We also work with stylists to ensure that we are providing beautiful slow fashion that leaves you looking and feeling good. We want to shatter the myth that conscious fashion is not stylish.

We launched with our capsule collection which is focused on getting the basics right. We plan to release a collection in the Fall and Spring to make it easy for our millennial fashionista to fill her wardrobe with slow fashion.

What changes have you seen during the time you’ve been involved with the fashion industry?

Fast fashion has led to a race to the bottom with even durable brands starting to squeeze manufacturers on price and delivery. This is a nightmare in terms of providing safe and decent working conditions for makers.

In addition to our clothes coming to us cheaper and faster, the supply chain has become a lot more fragmented. With many tiers and middlemen the accountability becomes diffuse and transparency more complicated.

I see some bright spots with some breakthrough slow fashion brands (like Reformation or Pact Apparel). In addition some of the research and development into sustainable raw materials is promising.

However, our consumption rates of fast fashion are staggering and that part of the industry remains highly profitable. We need to reverse this trend and go back to fewer, better things.

How would you explain the importance of sustainable and ethical fashion to someone new to the concept, or someone who’s maybe not convinced of its importance?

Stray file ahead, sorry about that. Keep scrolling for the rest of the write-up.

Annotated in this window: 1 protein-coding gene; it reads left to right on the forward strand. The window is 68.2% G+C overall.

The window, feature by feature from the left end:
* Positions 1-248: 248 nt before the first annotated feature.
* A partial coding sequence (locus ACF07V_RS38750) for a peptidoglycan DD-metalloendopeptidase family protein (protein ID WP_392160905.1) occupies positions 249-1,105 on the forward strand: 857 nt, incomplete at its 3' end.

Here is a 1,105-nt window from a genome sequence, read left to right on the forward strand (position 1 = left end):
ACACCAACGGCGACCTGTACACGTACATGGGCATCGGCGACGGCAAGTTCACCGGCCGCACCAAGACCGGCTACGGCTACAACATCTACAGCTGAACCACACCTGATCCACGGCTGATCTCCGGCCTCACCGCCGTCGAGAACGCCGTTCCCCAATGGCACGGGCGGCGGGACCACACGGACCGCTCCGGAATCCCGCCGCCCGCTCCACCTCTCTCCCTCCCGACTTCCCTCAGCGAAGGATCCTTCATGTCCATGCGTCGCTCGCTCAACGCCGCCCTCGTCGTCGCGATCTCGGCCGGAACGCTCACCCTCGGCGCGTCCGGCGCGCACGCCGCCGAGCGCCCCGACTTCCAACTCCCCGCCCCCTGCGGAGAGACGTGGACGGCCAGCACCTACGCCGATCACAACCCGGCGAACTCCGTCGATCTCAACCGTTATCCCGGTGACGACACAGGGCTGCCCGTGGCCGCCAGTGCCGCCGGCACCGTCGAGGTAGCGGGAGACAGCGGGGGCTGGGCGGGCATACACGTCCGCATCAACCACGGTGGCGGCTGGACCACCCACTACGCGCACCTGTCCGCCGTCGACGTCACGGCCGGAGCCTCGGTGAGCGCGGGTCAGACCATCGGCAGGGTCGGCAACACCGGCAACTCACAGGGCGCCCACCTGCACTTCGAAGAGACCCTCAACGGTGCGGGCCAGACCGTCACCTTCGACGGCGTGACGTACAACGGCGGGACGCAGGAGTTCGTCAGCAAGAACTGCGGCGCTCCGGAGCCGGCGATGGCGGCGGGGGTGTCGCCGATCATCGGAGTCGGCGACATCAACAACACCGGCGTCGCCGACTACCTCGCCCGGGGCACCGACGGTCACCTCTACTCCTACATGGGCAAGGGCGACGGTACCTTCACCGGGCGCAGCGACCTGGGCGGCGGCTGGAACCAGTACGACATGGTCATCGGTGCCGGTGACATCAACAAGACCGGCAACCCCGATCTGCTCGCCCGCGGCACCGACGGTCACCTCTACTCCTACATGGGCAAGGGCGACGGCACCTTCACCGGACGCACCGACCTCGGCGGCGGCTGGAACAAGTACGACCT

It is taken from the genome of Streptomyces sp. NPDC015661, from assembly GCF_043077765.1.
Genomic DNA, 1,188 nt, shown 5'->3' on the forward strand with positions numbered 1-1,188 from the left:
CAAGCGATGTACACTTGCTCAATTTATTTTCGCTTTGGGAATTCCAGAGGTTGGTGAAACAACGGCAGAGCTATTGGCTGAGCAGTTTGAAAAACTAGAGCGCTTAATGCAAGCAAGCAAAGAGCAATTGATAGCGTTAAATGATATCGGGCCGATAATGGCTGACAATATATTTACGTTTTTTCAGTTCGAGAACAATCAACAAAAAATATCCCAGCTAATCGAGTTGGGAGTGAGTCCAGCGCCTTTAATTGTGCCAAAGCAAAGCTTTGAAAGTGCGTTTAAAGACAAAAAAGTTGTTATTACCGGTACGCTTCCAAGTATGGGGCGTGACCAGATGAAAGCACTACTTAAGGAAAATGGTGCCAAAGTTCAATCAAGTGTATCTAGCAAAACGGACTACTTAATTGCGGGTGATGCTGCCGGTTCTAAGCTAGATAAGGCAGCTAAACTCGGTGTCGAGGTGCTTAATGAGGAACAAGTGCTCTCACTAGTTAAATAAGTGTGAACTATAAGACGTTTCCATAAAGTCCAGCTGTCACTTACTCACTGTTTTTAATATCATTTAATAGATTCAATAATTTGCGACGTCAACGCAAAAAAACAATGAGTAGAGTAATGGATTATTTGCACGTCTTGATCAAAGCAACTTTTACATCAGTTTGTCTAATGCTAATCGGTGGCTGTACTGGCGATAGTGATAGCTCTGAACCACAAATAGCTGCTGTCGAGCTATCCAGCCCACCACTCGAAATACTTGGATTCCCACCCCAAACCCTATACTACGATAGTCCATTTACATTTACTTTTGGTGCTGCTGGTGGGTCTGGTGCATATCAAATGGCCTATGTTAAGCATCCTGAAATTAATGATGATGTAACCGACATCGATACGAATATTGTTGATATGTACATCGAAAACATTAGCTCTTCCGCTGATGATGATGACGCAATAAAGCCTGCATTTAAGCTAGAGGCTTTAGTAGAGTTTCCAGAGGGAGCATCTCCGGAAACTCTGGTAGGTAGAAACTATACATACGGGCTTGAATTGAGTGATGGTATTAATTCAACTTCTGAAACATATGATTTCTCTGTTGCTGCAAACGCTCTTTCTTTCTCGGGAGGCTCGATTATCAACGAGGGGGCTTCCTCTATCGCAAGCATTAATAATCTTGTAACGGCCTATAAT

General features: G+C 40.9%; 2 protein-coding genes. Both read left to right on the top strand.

Here are some statistics that will help you break up with fast fashion:

Conscious Fashion is a feminist issue of our time

  • 60 million people are making our clothes today. 80% is made by women who are only 18 – 24 years old. If you are a feminist, care about women’s empowerment, wouldn’t you like to wear your values?

We are buying too much and sending most of it to landfills

  • We consume about 80 billion new pieces of clothing per year- this is up 400% from two decades ago.
  • Today the fashion industry produces 62 million tons of clothes. By 2030, this number will increase to 102 million—an equivalent of more than 500 billion T-shirts. Our earth can’t sustain the volume with which we consume cheap clothes.
  • To lift garment makers’ wages to a living wage, consumers would only need to pay 5% more. (For $20 t-shirt, that’s $1 more.)

The Fashion Industry is profitable, but the (mostly women) makers are not better off

  • The global fashion industry is valued at $3 trillion